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Picking up math for 3D graphics for a dev

My friend recently accepted an offer to work at a CAD visualization company designing software using 3D graphics.He  comes from a business apps background, with 2 years experience.We were discussing how the transition would be for him.Would it be difficult to pick up the Math needed?

Thursday, March 4, 2004

Run, don't walk, to your nearest book store, and pick up the classic work "Computer Graphics: Principles and Practice".  This book is all about the theory: you won't find anything about Win32, X11, OSX, or whatever, because they didn't exist when this book was written.  Every serious 3D developer should have this book on their shelf.

Your friend is in for a heck of a shock: the requirements for a typical business application are far, far different than CAD software...

Friday, March 5, 2004

> Would it be difficult to pick up the Math needed?

It depends on what part of the system he's going to be working on -- CAD systems cover a lot of ground these days, and I would be surprised if the underlying graphics subsystem wasn't already implemented. I would imagine that an existing CAD system would use OpenGL or some similar package to do the heavy lifting.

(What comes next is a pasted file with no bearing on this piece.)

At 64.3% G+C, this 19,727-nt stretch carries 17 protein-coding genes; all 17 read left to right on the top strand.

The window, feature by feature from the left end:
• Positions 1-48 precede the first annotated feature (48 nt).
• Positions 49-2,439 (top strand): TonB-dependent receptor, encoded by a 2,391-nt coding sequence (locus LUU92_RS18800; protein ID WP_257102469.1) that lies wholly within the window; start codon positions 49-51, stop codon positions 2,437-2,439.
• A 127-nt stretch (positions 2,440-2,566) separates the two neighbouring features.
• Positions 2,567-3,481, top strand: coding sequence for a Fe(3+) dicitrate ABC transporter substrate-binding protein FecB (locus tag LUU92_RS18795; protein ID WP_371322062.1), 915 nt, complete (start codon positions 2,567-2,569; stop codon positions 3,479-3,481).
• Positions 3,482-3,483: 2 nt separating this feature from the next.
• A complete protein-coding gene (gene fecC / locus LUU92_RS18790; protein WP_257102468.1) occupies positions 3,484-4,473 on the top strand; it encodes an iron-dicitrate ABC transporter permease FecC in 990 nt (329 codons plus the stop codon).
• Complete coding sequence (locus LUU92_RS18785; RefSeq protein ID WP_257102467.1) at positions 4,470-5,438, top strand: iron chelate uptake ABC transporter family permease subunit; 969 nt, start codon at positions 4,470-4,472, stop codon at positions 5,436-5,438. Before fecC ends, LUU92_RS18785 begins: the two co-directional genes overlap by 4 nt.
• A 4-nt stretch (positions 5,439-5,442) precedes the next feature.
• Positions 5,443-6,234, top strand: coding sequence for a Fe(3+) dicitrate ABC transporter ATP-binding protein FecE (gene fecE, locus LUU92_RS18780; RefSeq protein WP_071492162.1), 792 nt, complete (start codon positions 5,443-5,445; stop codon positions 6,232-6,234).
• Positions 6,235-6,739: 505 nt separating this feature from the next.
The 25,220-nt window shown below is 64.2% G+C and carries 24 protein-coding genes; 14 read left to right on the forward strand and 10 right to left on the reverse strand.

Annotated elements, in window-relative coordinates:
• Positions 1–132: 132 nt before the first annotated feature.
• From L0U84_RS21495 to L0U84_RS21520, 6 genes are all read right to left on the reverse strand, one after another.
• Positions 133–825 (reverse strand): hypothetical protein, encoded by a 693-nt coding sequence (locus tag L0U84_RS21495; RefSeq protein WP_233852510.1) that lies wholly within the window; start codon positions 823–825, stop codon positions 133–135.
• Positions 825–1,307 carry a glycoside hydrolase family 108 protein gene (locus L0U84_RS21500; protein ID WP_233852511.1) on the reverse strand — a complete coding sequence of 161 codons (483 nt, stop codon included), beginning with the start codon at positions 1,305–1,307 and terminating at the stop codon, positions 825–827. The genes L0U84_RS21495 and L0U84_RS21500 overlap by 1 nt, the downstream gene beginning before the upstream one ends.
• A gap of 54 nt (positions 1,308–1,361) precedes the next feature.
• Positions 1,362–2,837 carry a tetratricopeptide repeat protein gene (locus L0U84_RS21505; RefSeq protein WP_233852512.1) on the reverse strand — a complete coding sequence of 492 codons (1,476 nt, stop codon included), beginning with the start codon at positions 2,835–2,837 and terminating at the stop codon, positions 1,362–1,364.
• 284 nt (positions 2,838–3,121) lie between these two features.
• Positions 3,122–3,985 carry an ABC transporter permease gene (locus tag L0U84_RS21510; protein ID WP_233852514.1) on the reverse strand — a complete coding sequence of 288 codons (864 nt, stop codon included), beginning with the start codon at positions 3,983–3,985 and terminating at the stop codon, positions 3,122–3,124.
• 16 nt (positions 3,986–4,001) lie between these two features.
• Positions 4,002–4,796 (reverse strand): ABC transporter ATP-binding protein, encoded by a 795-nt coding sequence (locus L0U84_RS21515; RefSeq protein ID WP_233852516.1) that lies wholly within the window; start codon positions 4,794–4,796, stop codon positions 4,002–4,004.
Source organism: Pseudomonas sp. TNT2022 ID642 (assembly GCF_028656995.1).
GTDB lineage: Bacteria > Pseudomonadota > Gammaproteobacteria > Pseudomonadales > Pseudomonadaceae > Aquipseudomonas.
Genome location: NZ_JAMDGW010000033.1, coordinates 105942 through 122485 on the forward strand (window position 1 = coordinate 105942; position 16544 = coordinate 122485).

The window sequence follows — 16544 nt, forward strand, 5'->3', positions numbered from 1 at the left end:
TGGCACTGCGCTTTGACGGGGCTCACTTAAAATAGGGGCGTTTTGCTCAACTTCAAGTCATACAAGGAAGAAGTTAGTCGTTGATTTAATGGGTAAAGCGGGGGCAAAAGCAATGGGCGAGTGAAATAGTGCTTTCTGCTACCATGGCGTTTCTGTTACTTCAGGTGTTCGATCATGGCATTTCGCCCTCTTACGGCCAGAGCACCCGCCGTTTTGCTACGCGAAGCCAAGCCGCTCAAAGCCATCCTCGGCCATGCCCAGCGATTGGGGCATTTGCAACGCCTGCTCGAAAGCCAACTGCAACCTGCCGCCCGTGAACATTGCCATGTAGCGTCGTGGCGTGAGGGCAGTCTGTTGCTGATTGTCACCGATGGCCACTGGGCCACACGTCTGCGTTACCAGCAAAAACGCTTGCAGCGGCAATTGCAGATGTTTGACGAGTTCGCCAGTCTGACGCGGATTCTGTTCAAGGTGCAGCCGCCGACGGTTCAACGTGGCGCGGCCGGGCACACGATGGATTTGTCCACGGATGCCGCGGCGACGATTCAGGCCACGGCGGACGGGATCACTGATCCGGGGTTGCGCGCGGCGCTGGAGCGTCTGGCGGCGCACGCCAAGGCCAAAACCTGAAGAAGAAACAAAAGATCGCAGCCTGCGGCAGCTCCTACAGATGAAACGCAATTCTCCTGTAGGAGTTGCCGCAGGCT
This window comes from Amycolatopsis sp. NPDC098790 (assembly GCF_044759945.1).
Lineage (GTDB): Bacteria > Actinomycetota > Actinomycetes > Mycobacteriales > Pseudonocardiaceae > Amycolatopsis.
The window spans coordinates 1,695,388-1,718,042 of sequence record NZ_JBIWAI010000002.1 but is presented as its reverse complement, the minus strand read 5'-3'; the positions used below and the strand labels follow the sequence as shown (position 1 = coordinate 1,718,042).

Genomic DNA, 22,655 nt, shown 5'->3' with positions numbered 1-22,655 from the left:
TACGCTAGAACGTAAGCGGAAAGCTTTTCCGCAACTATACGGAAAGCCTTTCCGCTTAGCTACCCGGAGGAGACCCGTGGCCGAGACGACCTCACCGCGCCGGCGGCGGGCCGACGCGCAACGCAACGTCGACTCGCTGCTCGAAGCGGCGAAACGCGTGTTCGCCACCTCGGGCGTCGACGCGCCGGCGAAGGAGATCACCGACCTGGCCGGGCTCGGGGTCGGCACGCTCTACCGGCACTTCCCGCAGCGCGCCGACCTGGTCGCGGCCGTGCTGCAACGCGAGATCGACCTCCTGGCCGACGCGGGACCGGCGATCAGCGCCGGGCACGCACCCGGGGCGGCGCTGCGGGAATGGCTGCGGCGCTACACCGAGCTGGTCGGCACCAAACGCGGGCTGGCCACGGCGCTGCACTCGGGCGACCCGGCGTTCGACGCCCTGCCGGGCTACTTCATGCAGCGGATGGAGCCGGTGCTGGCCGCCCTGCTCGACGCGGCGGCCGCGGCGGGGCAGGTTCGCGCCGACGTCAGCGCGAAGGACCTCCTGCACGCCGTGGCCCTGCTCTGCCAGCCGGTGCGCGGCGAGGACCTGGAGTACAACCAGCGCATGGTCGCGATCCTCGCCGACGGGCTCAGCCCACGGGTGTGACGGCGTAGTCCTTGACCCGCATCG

That said, the actual math isn't that hard.  You need to have a solid understanding of the relationship between matrix mathematics and transformations -- scaling, translation, rotation, etc. 

Of course, it could get arbitrarily complicated -- you start thinking about declaring an arbitrary spline, rotating it about an arbitrary axis to describe a lathed part, and then determine its volume and you start talking about some reasonably buff calculus. 

Eric Lippert
Friday, March 5, 2004

I second the motion for: "Computer Graphics: Principles and Practice". 

We used it back in, oh about 1992 or so, as the primary text for a full year of graphics class in college. We built a limited 3D rendering engine over the course of that year.

Most of what's covered will likely already be handled by whatever library/package you'll be using, but unless you know this stuff you'll be really confused at times.

I'd also recommend a full academic year of Linear Algebra at your local college. Linear Algebra usually requires no prerequisites, other than a basic high school Algebra class.

From there, things get quite a bit more complicated. Non-linear 3D surfaces will require some difficult Calculus/Analytic Geometry, set theory, topology and whatnot.

BTW -- this is from someone who writes SQL all day. I may be blowing smoke up your arse! <grin>

Sgt. Sausage
Friday, March 5, 2004

Hold on. Dev, do you mean this guy is just doing "authoring," putting together models using a package?

I think you must, because no-one would hire a bus-app guy to write 3D apps. The learning curve is enormous and takes years, presuming he has the mathematical expertise to start with.

Must be a Manager
Friday, March 5, 2004